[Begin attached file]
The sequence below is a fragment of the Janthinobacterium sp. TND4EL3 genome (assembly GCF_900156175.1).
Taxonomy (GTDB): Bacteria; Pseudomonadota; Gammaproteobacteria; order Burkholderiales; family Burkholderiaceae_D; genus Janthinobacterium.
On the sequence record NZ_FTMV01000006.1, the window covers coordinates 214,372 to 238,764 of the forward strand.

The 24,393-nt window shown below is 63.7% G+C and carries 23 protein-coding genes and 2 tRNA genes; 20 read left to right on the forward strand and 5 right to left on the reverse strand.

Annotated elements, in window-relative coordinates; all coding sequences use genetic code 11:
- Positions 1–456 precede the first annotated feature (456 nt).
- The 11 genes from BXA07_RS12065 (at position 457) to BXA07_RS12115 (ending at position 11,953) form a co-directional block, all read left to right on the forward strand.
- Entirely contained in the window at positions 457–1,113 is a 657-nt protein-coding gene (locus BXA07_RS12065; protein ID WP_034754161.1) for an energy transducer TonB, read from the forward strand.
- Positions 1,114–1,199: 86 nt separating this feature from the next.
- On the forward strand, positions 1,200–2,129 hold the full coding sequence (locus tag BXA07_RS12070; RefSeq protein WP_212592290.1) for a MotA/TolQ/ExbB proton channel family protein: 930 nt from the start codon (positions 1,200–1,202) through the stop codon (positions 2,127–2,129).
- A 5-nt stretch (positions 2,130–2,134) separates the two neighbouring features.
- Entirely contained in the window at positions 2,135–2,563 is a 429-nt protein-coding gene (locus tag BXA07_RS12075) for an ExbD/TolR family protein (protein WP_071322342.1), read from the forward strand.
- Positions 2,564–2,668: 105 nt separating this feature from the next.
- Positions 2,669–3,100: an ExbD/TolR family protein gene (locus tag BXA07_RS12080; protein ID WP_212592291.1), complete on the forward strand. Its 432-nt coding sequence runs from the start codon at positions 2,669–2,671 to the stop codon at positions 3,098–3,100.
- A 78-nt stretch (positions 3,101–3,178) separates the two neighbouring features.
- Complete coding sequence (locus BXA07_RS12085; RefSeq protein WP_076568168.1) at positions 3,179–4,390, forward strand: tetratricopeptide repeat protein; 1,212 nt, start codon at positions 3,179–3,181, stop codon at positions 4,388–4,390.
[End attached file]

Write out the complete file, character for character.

The sequence below is a fragment of the Janthinobacterium sp. TND4EL3 genome (assembly GCF_900156175.1).
Taxonomy (GTDB): Bacteria; Pseudomonadota; Gammaproteobacteria; order Burkholderiales; family Burkholderiaceae_D; genus Janthinobacterium.
On the sequence record NZ_FTMV01000006.1, the window covers coordinates 214,372 to 238,764 of the forward strand.

The 24,393-nt window shown below is 63.7% G+C and carries 23 protein-coding genes and 2 tRNA genes; 20 read left to right on the forward strand and 5 right to left on the reverse strand.

Annotated elements, in window-relative coordinates; all coding sequences use genetic code 11:
- Positions 1–456 precede the first annotated feature (456 nt).
- The 11 genes from BXA07_RS12065 (at position 457) to BXA07_RS12115 (ending at position 11,953) form a co-directional block, all read left to right on the forward strand.
- Entirely contained in the window at positions 457–1,113 is a 657-nt protein-coding gene (locus BXA07_RS12065; protein ID WP_034754161.1) for an energy transducer TonB, read from the forward strand.
- Positions 1,114–1,199: 86 nt separating this feature from the next.
- On the forward strand, positions 1,200–2,129 hold the full coding sequence (locus tag BXA07_RS12070; RefSeq protein WP_212592290.1) for a MotA/TolQ/ExbB proton channel family protein: 930 nt from the start codon (positions 1,200–1,202) through the stop codon (positions 2,127–2,129).
- A 5-nt stretch (positions 2,130–2,134) separates the two neighbouring features.
- Entirely contained in the window at positions 2,135–2,563 is a 429-nt protein-coding gene (locus tag BXA07_RS12075) for an ExbD/TolR family protein (protein WP_071322342.1), read from the forward strand.
- Positions 2,564–2,668: 105 nt separating this feature from the next.
- Positions 2,669–3,100: an ExbD/TolR family protein gene (locus tag BXA07_RS12080; protein ID WP_212592291.1), complete on the forward strand. Its 432-nt coding sequence runs from the start codon at positions 2,669–2,671 to the stop codon at positions 3,098–3,100.
- A 78-nt stretch (positions 3,101–3,178) separates the two neighbouring features.
- Complete coding sequence (locus BXA07_RS12085; RefSeq protein WP_076568168.1) at positions 3,179–4,390, forward strand: tetratricopeptide repeat protein; 1,212 nt, start codon at positions 3,179–3,181, stop codon at positions 4,388–4,390.